The Hidden Cost of Playing the Lottery
The first lotteries to offer tickets for sale with prizes in the form of money were recorded in towns in the Low Countries in the early fifteenth century, though the term “lottery” is probably a calque from Middle Dutch lootje or Loterie (the latter meaning the action of drawing lots). The earliest English state lotteries began in 1569, despite Protestant prohibitions on gambling.
In the immediate post-World War II era, states were casting about for ways to expand their array of social safety net services without enraging an increasingly tax-averse electorate. The lottery seemed a solution, and it proved remarkably successful at delivering the promised funds to support things like education.
But a funny thing happened on the way to the jackpot: people became addicted to playing the lottery. And when they did, it was not only a financial drain on their wallets but also a psychologically dangerous exercise that could rob them of the ability to take care of themselves and their families.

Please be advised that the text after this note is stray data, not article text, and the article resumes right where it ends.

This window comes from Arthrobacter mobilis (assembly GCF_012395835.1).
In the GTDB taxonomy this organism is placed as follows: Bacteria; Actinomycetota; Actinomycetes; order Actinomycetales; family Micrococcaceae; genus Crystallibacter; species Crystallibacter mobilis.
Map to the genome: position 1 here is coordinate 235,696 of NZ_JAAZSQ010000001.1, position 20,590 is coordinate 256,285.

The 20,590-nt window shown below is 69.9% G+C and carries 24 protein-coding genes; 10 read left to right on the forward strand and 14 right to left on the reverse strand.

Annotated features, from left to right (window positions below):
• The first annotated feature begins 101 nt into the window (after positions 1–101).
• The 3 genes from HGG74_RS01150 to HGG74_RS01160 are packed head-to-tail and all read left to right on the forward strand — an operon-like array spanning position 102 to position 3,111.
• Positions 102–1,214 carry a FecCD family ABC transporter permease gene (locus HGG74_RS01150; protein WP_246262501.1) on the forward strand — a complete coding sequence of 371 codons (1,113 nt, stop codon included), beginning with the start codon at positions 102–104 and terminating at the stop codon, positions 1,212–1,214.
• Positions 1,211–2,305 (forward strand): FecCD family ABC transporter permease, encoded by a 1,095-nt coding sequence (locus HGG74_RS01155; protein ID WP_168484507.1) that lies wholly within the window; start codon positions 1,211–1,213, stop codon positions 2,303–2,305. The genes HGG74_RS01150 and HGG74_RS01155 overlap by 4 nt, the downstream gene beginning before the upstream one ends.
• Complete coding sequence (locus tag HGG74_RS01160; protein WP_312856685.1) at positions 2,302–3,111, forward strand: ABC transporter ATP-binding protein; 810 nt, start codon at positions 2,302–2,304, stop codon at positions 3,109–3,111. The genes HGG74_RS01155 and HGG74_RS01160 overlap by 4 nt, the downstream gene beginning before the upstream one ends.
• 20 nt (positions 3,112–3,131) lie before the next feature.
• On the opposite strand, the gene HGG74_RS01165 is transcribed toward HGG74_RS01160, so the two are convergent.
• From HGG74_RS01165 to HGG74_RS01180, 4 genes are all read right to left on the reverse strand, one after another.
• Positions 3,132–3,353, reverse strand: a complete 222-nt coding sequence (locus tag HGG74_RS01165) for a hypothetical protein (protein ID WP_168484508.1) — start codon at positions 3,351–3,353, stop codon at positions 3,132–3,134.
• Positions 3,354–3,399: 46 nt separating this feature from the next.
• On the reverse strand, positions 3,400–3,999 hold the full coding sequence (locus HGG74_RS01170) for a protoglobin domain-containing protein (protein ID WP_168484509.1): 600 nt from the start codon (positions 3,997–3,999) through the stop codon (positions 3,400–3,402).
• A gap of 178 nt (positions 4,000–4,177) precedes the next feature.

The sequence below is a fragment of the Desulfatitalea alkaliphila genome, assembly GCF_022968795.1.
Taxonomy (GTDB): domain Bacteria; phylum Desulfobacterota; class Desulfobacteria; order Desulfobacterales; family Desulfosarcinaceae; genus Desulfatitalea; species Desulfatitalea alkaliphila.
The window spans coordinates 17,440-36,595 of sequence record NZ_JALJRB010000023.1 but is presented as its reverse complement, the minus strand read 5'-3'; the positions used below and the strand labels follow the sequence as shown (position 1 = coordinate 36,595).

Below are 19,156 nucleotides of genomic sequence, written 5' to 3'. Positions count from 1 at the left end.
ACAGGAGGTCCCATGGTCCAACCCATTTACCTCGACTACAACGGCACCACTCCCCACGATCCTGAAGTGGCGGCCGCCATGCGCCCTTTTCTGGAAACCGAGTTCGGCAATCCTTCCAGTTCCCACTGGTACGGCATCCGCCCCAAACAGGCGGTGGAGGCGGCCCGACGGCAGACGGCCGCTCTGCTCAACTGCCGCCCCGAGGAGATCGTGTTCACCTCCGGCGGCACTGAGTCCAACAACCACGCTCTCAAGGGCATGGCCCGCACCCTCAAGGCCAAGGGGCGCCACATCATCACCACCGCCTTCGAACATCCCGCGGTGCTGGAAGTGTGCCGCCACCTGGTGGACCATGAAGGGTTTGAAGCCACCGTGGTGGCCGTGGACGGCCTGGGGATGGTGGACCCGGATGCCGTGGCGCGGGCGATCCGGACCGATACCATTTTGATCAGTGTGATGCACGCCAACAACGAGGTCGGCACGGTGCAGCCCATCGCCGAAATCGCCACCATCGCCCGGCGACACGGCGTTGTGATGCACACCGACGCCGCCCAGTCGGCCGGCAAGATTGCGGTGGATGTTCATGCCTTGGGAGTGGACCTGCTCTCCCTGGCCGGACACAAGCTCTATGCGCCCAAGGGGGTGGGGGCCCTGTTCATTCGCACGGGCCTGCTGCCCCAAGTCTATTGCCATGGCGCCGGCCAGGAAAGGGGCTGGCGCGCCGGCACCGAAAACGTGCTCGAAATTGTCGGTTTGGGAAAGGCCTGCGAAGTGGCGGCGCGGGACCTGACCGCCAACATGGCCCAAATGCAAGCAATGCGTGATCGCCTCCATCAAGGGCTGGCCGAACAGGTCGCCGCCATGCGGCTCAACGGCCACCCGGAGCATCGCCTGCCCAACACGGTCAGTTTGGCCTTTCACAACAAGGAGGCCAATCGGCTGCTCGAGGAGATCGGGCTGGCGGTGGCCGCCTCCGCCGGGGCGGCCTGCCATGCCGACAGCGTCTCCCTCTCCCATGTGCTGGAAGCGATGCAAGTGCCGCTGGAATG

To keep ticket sales robust, lotteries have to pay out a respectable percentage of their proceeds in prize money. But that cuts into the amount of revenue available for things like education, the ostensible reason state governments sponsor lotteries in the first place. Consumers generally don’t understand that the winnings they receive are a hidden form of tax.
Lottery commissions know this, which is why their advertising messages, from the tone of voice to the math used in ads, are designed to make players think they’re playing a game of chance and that their odds of winning are slim, but that there’s always a glimmer of hope.